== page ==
They may have had legitimate reasons for passing by the victim.  Perhaps they had important business to attend and could not afford to be delayed.  Some note interacting with the injured person ran the risk of making them ritually unclean, thus rendering them unable to fulfill religious obligations until undertaking an elaborate process to address their defilement.  It is possible they are afraid of being attacked themselves and scurry pass to avoid trouble. 

A perceived threat has a powerful way of shaping a person’s ethical perspective and response to a situation.  It activates in us an ancient response for self-preservation at the expense of all else.  It diminishes our ability to recognize humanity and nullifies our ability to be compassionate. As fear saturates our spiritual being we become more and more self-concerned.  And as this happens we want our religious environment and teachings to validate our actions. 

Religion, at its worst, is a tool in the hands of those motivated mostly by self-interest.  How can I justify the things I do?  Where can I find happiness and peace?  What must I do to inherit eternal life?  From Jesus’ parable we learn he believes deeply devout people can and do use their religion to shield and shelter them from what matters most.  The tale-tell sign of such a person is his or her indifference to the suffering of other people.  When this kind of indifference becomes widespread it works is way into our political debates and even becomes a part of our social fabric. 

I sense in me a numbness to human suffering because I am incapacitated by its magnitude.  The priest and the Levite invite our scorn because they sidestep a person in need.  Our modern world makes us aware of so much more than the human suffering at our side.  We see need in our neighborhood.  We hear about it in our region.  We know about it throughout our nation.  We are aware of it around the globe in a way the people of Jesus’ day never were.  It is easy to understand why we want to build around us a wall of reasons and rationales to keep us from being overrun by the suffering of the world.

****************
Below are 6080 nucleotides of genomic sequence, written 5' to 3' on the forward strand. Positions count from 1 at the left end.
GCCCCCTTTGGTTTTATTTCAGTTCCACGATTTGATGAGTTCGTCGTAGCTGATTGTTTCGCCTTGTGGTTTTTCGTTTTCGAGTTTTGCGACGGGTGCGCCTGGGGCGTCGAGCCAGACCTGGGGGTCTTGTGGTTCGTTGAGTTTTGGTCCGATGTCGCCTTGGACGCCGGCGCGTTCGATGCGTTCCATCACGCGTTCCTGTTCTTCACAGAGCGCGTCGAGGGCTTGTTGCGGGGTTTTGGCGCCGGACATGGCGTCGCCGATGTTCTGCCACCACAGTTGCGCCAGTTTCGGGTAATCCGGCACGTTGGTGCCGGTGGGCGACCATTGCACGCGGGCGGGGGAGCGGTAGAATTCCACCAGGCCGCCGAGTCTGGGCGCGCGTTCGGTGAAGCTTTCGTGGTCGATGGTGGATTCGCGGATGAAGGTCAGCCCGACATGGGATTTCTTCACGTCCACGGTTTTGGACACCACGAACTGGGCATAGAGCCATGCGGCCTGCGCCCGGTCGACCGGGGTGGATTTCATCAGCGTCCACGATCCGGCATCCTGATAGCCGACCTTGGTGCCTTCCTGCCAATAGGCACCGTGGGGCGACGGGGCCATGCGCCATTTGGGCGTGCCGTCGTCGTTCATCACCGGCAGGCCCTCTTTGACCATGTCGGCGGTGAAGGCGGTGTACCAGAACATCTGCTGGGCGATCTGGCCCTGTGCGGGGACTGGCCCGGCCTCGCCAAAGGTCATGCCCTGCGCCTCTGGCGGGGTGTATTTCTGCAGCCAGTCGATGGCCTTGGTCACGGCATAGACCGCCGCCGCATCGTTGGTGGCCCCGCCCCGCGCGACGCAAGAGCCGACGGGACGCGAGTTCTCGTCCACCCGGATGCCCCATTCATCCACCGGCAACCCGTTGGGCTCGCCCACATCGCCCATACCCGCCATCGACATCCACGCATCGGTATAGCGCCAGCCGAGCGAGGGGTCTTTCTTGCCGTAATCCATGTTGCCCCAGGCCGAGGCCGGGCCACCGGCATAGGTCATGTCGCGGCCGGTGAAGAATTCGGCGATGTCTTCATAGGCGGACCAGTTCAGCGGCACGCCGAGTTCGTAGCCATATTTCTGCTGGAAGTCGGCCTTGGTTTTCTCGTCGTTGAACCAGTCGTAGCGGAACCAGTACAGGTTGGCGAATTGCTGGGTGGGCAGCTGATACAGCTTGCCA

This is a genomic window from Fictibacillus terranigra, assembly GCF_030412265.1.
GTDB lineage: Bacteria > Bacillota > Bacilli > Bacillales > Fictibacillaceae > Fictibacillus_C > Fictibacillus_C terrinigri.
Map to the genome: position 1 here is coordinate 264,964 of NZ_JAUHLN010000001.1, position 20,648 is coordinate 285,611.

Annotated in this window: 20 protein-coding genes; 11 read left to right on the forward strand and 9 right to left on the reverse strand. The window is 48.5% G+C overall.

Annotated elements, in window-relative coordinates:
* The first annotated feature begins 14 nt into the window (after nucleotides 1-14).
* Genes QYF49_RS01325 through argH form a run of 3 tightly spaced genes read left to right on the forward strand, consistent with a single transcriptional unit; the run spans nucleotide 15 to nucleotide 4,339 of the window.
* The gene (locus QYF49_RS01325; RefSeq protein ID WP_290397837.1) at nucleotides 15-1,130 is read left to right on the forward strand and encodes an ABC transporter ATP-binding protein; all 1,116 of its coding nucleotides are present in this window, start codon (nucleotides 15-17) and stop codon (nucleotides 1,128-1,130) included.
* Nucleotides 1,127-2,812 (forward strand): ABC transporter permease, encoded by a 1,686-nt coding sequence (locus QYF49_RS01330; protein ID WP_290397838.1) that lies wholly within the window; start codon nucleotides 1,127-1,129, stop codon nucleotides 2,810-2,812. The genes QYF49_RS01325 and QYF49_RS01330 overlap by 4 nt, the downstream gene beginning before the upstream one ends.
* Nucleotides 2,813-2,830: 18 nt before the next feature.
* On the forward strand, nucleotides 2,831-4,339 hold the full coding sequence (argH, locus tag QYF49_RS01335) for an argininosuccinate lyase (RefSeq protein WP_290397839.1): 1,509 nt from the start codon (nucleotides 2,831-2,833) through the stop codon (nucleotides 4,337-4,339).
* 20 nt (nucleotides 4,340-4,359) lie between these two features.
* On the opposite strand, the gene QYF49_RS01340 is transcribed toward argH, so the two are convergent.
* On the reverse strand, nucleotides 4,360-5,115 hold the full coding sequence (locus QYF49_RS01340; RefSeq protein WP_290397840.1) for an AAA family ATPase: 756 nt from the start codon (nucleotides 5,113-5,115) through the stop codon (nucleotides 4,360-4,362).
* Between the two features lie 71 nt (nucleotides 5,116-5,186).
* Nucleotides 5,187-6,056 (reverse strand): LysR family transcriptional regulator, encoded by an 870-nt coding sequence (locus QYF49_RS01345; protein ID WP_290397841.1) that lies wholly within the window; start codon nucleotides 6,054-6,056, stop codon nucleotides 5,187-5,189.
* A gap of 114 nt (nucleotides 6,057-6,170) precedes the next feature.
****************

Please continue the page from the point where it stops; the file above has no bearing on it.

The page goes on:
When Jesus tells a parable he invites us to see the world through the eyes of each character in it.  In the priest and in the Levite we recognize who and what we are not to be, and yet in them we see much of ourselves.  There are times when we engage the world as the Samaritan and through selflessness and self-giving become a conduit of amazing grace. 

How do we act and react more like the latter than the former?

Jesus invites us to see the world from the perspective of the victim.  He invites us to ask a simple question: If I was in his position how would I want to be treated?  Some may say by traveling alone he was asking for trouble and he got exactly what he deserved.  This may or may not be accurate, but as he lied there injured and bleeding I doubt he was hoping someone would come along to tell him why he was to blame for all his miseries.  Plain and simple, if any one of us was the victim in this story we would want someone – anyone! – to stop and help us. 

The ability to empathize – to put oneself in the position of another in order to see the world from his or her perspective – is at the heart and core of all morality and ethics.  And, according to what Jesus teaches in today’s lesson, it represents one half of what is required to “inherit” eternal life.  We fulfill the law as our thinking and actions shift from how a person’s situation impacts us and our life to imaging what the other person needs, wondering how we might be a part of the answer, and then acting upon it.